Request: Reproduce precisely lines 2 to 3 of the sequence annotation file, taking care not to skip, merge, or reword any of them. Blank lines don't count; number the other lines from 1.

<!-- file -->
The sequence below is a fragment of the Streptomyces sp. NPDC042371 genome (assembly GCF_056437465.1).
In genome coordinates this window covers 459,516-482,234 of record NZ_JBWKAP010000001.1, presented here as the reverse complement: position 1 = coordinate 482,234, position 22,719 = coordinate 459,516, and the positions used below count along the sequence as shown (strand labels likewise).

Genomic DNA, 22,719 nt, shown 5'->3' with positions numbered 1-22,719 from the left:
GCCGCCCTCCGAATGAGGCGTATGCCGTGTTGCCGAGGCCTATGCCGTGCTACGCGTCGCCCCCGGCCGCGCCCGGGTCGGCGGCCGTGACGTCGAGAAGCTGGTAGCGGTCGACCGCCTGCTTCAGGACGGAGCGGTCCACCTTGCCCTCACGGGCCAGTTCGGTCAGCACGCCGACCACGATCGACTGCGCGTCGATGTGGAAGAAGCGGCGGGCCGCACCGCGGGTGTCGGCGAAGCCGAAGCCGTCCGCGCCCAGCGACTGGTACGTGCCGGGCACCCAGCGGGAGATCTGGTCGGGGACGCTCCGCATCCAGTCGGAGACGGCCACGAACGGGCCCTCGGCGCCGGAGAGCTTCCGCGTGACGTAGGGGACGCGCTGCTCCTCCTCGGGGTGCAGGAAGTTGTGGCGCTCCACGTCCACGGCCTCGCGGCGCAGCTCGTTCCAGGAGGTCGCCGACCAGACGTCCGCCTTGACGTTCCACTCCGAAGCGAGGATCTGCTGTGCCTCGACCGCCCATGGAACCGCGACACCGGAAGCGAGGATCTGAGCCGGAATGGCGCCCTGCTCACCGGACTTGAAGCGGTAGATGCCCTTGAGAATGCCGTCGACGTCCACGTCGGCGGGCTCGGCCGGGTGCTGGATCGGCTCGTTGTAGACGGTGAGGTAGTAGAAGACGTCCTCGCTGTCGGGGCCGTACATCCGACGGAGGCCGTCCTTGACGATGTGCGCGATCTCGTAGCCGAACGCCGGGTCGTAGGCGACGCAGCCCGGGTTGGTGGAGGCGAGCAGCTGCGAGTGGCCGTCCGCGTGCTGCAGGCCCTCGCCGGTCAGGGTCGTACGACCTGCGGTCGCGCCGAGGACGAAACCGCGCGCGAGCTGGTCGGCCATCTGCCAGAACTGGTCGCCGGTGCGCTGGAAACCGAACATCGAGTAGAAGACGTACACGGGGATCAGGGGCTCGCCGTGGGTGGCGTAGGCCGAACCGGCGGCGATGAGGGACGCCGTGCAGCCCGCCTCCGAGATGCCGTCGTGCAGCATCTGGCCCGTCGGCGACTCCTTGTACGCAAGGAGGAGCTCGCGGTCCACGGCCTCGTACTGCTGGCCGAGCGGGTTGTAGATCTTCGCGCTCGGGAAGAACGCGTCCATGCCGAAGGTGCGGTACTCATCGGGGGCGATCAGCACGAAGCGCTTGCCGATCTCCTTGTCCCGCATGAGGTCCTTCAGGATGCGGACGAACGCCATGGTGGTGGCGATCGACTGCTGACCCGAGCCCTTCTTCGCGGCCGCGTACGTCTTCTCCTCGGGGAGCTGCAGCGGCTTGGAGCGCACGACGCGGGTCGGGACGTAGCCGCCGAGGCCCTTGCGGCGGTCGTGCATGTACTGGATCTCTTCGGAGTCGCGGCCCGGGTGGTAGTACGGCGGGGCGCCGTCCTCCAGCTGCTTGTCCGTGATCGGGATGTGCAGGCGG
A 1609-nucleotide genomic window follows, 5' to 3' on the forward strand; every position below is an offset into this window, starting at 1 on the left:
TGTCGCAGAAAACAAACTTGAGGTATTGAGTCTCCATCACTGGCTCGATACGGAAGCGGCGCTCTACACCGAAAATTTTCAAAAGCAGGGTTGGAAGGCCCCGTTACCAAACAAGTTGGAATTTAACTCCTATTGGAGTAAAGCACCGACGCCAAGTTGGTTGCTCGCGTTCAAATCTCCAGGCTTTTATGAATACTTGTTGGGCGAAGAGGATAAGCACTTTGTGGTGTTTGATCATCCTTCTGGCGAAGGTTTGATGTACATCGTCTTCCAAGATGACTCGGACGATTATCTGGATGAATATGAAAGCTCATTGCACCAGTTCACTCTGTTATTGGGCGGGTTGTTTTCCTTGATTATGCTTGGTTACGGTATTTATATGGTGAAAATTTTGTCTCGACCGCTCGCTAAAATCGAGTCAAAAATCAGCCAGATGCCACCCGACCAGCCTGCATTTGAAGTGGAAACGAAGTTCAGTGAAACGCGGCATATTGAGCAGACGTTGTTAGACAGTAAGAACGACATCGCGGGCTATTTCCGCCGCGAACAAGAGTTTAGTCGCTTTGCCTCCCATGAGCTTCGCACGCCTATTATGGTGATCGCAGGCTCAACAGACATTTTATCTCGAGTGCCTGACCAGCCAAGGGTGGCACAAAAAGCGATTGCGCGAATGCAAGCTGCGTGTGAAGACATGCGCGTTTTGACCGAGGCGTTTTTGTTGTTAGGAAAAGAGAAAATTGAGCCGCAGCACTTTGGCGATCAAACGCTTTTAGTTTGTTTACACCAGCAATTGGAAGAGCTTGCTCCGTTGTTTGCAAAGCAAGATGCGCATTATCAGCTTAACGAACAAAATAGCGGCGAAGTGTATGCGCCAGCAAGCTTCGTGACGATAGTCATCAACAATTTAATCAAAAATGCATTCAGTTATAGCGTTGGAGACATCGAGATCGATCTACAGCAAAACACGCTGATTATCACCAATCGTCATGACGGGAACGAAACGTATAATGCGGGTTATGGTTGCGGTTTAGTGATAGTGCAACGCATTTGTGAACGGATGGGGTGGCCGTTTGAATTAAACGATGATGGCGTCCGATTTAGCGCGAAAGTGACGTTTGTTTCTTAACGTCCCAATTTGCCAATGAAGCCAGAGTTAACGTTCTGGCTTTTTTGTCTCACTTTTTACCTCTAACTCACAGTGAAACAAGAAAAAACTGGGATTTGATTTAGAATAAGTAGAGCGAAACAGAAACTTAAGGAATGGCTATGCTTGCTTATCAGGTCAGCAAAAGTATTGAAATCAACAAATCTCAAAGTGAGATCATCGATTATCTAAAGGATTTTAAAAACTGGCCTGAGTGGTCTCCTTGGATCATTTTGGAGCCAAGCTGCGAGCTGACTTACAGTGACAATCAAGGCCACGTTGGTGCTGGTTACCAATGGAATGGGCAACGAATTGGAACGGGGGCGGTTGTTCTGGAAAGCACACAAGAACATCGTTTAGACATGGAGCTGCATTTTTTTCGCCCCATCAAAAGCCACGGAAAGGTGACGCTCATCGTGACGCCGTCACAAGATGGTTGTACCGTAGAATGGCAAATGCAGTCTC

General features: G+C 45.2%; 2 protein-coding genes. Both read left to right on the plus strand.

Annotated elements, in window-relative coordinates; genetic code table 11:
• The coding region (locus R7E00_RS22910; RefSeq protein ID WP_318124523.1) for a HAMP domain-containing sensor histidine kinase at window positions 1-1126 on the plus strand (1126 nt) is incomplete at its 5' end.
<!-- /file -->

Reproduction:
In genome coordinates this window covers 459,516-482,234 of record NZ_JBWKAP010000001.1, presented here as the reverse complement: position 1 = coordinate 482,234, position 22,719 = coordinate 459,516, and the positions used below count along the sequence as shown (strand labels likewise).

Genomic DNA, 22,719 nt, shown 5'->3' with positions numbered 1-22,719 from the left: